Dr. Chang was instrumental in exchanging food science information and technology with mainland China and Taiwan. He received the 1989 International Award from the Institute of Food Technologists and a special commendation from the Prime Minister of the People's Republic of China. His interactions with students in the classroom and the laboratories at Cook College, however, were Dr. Chang's most cherished achievements in his nearly forty year career. He helped many students launch their scientific careers.

After his retirement from Rutgers, the Changs endowed the Stephen and Lucy Chang Science Library at Cook College dedicated in October 1995. He endowed the Stephen S. Chang Award at the American Oil Chemists' Society in 1990 and the Stephen S. Chang Award at the Institute of Food Technologists in 1992. He also donated funds for educational buildings at the Anglo-Chinese College and at Hwa Nan Women's College. Both colleges are located at Fuzhou, Fujian, People's Republic of China. He established a scholarship fund for food science students at Jinan University at Guangzhou, Guangdong, People's Republic of China.

Born in China, Lucy Chang received a bachelor of science degree in chemistry from Hwa Nan Women's College in China. She received her D.D.S. degree from the University of Missouri in Kansas City. After marrying Stephen Chang in 1952, she served within the chemistry department of the University of Illinois and later joined the American Meat Institute Foundation. Thereafter, she devoted much of her time and energy assisting her husband in establishing his career.

Arrangement Note

The papers of Dr. Stephen S. Chang are arranged in the following series:

  1. I. Personal Papers
  2. II. Professional Affiliations
  3. III. Research and Consulting
  4. IV. Rutgers University Administration

Provenance Note

Dr. Chang compiled his documents in a general alphabetical filing system throughout his career. He sought to save materials relating to scientific research and patents, documents necessary to serve as an administrator at Rutgers University as well as documents and photographs relating to other aspects of his professional and international career. After his death in 1996, Lucy Chang, his wife, added elements to the collection such as scrapbooks including personal documents and photographs.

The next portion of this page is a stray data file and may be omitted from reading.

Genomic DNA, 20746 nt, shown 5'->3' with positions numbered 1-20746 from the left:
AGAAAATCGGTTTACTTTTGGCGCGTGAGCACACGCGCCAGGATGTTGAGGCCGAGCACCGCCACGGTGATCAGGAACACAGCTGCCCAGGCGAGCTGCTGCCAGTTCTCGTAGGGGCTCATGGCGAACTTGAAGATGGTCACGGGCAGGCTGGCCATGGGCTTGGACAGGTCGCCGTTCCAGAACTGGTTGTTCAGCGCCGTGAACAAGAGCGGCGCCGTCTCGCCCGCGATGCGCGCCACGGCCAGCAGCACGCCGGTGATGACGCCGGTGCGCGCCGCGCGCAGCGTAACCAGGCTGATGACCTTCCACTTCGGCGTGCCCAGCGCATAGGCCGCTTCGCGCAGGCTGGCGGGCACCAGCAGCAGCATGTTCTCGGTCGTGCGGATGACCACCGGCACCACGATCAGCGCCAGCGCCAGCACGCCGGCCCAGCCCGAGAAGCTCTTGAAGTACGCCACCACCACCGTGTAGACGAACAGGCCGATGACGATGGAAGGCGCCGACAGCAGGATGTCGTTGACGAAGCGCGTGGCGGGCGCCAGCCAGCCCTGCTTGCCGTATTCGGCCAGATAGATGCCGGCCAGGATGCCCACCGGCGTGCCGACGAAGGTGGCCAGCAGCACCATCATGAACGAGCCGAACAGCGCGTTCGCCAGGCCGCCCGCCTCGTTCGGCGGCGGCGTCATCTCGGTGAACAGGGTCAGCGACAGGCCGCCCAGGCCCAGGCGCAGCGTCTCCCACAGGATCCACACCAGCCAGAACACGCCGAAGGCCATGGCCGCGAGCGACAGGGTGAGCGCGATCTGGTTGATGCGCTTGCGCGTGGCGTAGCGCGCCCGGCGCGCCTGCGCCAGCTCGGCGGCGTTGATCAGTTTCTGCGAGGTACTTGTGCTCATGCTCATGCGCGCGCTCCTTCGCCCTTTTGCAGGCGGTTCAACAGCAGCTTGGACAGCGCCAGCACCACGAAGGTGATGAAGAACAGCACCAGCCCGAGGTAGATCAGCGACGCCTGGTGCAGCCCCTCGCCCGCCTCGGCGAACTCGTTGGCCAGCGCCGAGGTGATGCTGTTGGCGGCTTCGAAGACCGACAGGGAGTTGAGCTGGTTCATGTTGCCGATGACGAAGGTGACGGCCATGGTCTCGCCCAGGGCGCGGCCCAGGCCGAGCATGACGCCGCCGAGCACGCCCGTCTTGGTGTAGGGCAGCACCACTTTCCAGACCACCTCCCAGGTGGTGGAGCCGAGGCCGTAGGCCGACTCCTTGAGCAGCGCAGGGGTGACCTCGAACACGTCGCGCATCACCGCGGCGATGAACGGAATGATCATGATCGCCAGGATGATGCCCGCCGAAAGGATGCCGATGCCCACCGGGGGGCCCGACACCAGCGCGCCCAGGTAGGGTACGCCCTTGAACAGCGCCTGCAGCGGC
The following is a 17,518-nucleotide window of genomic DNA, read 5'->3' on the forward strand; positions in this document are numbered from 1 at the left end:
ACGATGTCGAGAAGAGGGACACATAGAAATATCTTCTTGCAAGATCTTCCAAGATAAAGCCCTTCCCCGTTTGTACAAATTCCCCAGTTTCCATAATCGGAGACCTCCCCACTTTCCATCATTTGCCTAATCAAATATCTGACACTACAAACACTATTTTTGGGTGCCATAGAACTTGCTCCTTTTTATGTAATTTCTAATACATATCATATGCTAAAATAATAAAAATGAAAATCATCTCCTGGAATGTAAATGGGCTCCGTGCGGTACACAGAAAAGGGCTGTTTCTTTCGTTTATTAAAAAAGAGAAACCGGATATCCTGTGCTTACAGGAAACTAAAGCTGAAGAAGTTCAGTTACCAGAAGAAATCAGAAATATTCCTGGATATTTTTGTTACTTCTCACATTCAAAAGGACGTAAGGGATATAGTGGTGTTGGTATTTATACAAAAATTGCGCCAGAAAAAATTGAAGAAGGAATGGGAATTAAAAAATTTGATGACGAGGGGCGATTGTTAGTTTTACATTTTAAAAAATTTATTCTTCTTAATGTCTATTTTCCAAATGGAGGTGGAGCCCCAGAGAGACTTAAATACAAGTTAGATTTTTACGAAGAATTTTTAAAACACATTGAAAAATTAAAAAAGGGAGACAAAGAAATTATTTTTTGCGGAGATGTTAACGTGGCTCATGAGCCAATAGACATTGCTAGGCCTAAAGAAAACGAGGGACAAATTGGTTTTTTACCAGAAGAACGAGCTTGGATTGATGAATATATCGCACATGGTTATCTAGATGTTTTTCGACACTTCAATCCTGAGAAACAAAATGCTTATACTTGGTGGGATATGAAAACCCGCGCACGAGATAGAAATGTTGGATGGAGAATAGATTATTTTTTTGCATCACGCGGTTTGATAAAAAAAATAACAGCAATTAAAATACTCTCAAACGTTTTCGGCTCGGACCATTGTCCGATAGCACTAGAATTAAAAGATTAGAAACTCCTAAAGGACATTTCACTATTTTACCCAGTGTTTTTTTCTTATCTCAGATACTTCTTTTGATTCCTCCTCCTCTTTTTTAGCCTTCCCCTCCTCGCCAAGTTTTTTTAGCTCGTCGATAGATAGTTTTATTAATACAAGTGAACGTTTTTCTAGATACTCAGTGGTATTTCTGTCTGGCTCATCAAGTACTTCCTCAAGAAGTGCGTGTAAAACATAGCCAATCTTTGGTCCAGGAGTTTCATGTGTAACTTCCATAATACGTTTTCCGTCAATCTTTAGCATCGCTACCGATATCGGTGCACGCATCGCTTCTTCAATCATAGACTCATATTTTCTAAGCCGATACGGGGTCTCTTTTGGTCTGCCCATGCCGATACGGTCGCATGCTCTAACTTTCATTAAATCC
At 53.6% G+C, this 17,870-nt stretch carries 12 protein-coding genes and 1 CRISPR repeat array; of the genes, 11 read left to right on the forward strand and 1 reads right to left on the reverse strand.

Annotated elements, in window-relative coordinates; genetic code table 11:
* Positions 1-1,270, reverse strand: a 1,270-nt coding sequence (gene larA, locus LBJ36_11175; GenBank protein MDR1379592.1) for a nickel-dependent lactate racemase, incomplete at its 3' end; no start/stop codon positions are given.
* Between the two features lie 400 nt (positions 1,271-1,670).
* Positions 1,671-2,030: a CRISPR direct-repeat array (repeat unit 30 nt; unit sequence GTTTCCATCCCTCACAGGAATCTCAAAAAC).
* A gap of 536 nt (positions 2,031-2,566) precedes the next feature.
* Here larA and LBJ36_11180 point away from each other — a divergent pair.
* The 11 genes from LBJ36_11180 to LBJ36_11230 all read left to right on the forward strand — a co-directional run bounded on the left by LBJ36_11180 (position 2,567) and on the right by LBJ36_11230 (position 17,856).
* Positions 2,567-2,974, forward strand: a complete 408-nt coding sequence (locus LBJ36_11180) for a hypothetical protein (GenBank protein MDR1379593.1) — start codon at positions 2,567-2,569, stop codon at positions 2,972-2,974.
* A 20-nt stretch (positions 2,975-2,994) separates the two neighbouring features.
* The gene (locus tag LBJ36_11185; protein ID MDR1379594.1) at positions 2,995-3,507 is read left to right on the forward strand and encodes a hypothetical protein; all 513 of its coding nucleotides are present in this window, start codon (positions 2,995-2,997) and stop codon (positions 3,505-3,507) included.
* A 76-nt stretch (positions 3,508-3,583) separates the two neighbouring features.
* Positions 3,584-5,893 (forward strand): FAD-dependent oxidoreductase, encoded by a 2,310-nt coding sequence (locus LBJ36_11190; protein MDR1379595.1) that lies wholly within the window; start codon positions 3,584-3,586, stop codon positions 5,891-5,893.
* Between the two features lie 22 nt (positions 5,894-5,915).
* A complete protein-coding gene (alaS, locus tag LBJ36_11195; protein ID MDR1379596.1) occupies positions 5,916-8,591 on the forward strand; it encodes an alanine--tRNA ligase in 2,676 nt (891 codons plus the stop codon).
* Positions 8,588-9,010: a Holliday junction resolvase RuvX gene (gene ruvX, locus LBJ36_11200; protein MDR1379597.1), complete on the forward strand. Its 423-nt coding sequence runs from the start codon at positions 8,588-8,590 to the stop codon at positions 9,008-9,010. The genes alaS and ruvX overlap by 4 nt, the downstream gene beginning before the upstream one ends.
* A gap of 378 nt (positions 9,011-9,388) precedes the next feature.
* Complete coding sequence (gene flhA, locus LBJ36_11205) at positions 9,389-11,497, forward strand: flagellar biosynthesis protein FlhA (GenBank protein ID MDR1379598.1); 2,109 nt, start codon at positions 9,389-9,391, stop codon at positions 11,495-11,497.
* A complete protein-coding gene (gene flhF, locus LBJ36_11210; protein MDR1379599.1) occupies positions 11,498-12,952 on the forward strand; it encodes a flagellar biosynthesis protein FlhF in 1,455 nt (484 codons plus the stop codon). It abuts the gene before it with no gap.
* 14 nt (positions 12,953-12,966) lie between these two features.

Upon Dr. Chang's retirement from Rutgers in 1988 the collection was stored in East Brunswick, New Jersey at the Chang's home. Mrs. Chang donated the collection to Rutgers University Special Collections and University Archives in 2004. A team from the University Archives went to the Chang home to create a preliminary inventory of the records and re-box the files for transport to Alexander Library.

Separated Material

Removed Confidential Items, 1961-1991

Boxes 41-42 (17 folders)

Arranged alphabetically by original series, subseries and folder label. These documents have been removed from their original locations in the collection because they were marked "Confidential" by either Dr. Chang or other creators. A note has been left in the document's place to inform researchers of its existence and removal. The note also serves as a placeholder if the time comes when the document is no longer sensitive and can be re-incorporated into the collection. The container list reflects the series where the document originally came from. Single documents were treated with micro-folders and grouped together under the original series name and a general folder title. The original location of these items is documented on the micro-folder. In some instances entire folders were removed from a series and placed in Removed Confidential Items. These folders also maintain original series name as well as folder titles. If, in the future the information is no longer sensitive the folder(s) may be re-incorporated into the series alphabetically by subseries or folder title.